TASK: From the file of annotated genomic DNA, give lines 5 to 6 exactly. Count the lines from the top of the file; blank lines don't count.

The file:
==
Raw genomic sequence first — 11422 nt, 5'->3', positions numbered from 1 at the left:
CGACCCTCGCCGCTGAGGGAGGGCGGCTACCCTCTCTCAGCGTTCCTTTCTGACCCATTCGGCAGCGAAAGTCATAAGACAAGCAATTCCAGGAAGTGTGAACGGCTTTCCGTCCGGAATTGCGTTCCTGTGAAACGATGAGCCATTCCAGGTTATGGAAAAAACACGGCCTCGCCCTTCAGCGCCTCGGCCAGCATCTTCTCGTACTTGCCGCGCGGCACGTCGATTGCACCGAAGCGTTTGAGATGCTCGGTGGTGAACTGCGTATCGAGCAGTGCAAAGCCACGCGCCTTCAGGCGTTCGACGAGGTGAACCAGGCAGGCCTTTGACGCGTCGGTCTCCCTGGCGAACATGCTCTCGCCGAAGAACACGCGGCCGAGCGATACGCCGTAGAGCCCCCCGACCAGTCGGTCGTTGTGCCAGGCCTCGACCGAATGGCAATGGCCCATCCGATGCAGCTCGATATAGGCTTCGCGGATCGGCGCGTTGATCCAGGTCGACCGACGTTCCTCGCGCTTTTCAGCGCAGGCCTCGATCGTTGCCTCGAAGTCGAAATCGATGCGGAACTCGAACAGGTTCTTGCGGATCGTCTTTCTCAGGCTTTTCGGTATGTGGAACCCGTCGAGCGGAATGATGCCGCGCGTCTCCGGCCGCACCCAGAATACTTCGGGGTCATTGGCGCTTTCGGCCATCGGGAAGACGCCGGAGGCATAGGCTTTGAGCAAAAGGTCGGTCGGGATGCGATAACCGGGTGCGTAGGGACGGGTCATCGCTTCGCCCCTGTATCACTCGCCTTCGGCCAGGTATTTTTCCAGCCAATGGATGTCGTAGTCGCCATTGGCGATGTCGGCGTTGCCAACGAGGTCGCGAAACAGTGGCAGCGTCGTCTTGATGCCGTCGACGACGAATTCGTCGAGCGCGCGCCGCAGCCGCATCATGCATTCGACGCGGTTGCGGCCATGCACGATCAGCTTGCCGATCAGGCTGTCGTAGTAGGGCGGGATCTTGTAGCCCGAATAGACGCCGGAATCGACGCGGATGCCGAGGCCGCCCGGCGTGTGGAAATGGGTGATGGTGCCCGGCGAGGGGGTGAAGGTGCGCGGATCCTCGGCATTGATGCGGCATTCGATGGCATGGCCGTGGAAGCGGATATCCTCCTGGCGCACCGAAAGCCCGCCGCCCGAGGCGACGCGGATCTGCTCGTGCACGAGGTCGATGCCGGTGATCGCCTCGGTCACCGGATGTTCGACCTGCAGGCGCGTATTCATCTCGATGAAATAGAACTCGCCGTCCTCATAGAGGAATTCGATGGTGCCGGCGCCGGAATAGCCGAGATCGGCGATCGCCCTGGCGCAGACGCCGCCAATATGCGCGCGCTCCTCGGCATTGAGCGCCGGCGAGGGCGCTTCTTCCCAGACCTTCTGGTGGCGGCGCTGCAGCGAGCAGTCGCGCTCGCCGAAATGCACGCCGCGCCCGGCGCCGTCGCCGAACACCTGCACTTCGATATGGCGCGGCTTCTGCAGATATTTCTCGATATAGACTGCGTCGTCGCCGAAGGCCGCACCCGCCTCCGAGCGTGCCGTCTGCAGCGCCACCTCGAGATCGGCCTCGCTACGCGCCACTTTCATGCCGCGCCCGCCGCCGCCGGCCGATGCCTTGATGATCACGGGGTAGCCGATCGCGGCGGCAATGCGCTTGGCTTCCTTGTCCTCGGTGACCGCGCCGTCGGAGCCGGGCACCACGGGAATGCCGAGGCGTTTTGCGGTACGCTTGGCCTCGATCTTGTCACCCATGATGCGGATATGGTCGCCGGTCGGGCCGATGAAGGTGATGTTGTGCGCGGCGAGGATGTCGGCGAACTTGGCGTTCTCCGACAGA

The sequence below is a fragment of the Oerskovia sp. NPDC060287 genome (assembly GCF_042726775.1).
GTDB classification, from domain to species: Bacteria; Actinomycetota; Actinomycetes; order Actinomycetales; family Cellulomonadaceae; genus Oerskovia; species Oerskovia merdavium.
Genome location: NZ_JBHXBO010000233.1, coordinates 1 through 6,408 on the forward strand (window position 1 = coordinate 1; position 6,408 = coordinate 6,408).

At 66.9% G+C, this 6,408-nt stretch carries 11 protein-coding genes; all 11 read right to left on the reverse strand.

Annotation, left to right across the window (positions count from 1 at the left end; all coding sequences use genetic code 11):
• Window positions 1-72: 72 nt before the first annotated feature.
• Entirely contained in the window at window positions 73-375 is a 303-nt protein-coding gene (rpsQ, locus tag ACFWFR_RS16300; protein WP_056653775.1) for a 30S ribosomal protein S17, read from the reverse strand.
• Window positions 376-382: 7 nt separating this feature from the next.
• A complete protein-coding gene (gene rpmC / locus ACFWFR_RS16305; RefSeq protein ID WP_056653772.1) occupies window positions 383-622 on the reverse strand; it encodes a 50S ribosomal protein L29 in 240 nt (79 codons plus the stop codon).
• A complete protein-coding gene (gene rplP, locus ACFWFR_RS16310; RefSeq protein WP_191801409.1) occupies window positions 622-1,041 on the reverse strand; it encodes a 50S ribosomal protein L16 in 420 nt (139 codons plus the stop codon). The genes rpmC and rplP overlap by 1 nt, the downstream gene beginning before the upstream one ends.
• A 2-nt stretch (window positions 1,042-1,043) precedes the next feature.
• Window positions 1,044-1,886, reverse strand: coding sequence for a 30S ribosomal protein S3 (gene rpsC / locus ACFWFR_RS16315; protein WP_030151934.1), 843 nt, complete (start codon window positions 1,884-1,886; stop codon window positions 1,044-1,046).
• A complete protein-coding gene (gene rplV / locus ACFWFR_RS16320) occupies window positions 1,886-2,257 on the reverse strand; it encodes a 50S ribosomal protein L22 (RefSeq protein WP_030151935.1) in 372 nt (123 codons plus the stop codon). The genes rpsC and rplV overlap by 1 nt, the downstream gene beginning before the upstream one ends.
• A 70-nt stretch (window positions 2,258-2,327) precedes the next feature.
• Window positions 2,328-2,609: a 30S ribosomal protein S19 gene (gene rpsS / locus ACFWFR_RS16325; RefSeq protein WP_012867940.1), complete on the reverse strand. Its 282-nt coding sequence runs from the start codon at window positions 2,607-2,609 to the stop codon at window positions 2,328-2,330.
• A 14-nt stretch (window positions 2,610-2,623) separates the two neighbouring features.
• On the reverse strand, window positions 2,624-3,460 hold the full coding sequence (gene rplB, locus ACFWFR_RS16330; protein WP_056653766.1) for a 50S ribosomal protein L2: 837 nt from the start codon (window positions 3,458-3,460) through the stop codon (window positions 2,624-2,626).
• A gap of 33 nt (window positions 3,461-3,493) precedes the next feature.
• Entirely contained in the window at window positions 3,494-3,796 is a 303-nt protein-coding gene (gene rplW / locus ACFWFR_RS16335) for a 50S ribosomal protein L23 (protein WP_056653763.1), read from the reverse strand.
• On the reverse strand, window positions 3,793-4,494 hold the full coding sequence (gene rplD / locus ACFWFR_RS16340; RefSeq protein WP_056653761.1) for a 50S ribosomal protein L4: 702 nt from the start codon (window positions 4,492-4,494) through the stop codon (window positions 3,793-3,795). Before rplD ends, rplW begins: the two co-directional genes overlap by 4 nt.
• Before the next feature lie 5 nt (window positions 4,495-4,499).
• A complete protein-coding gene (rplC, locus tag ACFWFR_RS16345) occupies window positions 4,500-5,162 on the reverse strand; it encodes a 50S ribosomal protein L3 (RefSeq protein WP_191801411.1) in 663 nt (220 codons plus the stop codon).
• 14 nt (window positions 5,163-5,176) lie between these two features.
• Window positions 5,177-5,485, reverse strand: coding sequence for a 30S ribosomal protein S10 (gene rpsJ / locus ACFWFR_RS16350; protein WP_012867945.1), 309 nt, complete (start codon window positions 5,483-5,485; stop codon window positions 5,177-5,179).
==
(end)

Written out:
Genome location: NZ_JBHXBO010000233.1, coordinates 1 through 6,408 on the forward strand (window position 1 = coordinate 1; position 6,408 = coordinate 6,408).

At 66.9% G+C, this 6,408-nt stretch carries 11 protein-coding genes; all 11 read right to left on the reverse strand.